The problem is the creative commons license which it was submitted under. Virgin didn't quote the source which the creative commons license actually demands as in (this image from flickr...) - so they're in major problems - since they didn't respect the license the picture was made public under. The girl has a right to get compensated on the basis of an estimate of their commercial gains from their use of the picture of her, not to mention compensation for any harm or psychological trauma (or whatever they call it) which it has exposed her too and so has the originating website - Legal battle ahead.

[edited by: RandomDot at 8:53 pm (utc) on Sep. 24, 2007]

jtara




msg:3459583
 9:27 pm on Sep 24, 2007 (gmt 0)

The problem is the creative commons license which it was submitted under.

I can't imagine how a company as big as Virgin Mobile screwed-up so badly.

That isn't the only problem. There are three:

(1) They didn't follow the terms of the license

(2) They apparently didn't verify that it was even licensed under Creative Commons. They simply accepted the licensing information posted on Flickr. But anybody could have uploaded the picture and they could have gotten it from anywhere. The person uploading the picture may or may not have had rights to the picture in the first place.

(3) They didn't have a model release from the persons in the picture. This is quite separate from the copyright issue.

hannamyluv




msg:3459627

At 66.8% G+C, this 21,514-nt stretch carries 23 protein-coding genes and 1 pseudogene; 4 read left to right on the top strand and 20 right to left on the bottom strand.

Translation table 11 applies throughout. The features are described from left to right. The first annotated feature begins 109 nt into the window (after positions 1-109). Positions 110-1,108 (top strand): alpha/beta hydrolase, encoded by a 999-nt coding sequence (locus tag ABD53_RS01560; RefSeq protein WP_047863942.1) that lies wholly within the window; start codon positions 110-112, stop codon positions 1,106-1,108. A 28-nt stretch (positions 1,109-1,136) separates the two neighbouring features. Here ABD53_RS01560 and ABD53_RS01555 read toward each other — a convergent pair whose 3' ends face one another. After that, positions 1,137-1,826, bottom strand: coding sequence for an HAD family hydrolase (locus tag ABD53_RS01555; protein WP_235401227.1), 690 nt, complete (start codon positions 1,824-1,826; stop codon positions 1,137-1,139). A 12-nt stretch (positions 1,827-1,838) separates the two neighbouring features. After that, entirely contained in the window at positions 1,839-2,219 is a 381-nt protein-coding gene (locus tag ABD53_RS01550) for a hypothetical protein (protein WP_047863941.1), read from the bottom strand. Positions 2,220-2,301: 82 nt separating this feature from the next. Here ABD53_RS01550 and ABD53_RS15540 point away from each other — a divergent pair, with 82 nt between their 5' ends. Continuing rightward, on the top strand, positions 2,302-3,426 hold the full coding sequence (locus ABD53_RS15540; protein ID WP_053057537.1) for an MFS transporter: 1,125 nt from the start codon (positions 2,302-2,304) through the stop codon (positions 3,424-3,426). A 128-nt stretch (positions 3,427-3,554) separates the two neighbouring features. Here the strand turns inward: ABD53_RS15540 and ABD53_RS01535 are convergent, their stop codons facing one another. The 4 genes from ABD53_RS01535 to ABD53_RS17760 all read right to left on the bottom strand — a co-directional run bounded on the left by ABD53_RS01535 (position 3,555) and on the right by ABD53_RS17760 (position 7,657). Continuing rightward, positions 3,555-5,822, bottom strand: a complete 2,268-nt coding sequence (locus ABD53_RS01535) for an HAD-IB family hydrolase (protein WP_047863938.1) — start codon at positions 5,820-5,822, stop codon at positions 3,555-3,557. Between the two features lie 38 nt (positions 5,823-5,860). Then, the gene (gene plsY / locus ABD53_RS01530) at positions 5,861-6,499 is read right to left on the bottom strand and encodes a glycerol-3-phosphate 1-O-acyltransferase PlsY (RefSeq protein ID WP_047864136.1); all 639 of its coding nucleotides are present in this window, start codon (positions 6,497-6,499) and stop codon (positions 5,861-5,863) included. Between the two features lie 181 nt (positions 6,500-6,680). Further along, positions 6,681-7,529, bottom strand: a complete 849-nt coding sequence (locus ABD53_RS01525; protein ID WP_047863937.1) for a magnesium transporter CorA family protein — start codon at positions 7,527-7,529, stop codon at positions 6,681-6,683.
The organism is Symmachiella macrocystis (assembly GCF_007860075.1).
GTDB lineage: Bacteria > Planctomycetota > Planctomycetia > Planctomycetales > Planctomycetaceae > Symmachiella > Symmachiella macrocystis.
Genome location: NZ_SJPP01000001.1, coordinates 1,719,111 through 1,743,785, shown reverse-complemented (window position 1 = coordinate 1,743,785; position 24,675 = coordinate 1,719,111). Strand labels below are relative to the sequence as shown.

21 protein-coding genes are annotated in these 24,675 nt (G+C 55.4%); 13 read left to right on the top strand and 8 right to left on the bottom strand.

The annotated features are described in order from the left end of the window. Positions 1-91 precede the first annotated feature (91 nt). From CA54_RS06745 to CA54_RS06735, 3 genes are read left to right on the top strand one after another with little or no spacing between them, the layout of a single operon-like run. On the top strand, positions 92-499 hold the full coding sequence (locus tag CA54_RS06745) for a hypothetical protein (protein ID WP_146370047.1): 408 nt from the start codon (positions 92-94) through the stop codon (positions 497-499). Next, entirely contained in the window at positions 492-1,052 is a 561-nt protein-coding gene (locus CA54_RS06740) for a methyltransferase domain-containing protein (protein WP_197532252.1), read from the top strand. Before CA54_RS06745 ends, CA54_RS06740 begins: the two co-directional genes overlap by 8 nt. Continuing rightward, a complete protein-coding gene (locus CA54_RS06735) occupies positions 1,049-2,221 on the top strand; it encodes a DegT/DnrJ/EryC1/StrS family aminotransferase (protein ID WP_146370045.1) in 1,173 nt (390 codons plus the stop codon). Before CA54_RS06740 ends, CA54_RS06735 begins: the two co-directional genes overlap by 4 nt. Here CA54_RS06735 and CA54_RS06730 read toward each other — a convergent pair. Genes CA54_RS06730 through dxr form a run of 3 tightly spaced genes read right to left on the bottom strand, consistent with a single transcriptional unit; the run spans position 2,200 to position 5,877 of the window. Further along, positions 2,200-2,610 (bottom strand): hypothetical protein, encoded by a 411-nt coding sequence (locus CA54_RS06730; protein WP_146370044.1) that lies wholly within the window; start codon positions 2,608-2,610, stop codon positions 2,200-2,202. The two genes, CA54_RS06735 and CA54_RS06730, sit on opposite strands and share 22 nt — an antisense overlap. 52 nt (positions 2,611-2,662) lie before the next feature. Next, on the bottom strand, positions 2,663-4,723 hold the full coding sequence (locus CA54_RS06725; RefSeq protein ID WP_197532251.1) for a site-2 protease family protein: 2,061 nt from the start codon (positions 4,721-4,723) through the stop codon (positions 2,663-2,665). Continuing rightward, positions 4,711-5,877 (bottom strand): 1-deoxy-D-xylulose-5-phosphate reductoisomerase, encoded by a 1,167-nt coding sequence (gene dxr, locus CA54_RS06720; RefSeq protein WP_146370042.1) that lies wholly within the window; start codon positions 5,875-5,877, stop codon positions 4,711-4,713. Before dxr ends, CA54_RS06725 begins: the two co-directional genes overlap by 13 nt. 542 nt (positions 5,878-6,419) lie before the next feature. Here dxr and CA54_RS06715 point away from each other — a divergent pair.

10:01 pm on Sep 24, 2007 (gmt 0)

Well, apparently they did follow the terms of the Flickr creative commons. The URL of the page the image was posted on was on the ad.

The picture is a full shot of the girl facing the camera. There is no one else in the image as it was used, though the original image had one other girl in it.

To tell the truth, It is a pretty poor picture to be using in a professional campaign. The cropped out the other girl in the pic but left her elbow in it. I was thinking when I saw the ad that they should at least have cloned out the elbow.

BigDave




msg:3459678
 11:09 pm on Sep 24, 2007 (gmt 0)

That wasn't a very complete version of the story. They are also suing Creative Commons!

The picture was taken by her youth counsellor. It was uploaded by her cousin (not her and not the photographer) to Flickr using the creative commons attribution license. But they are not suing the party that is the most responsible for the issues here - her cousin - who had no right to post the picure under ANY permissive license.

Virgin Mobile Australia was foolish to base an ad campaign around a picture on flickr, but I can't imagine the family getting very far without naming the party that released the pictures without permission.

skunker




msg:3460610
 6:57 pm on Sep 25, 2007 (gmt 0)

You know what the funny thing is? We all would love to be in her situation.....

trooper27




msg:3469895
 12:19 pm on Oct 5, 2007 (gmt 0)

No I don't find this funny at all!

elgumbo




msg:3469920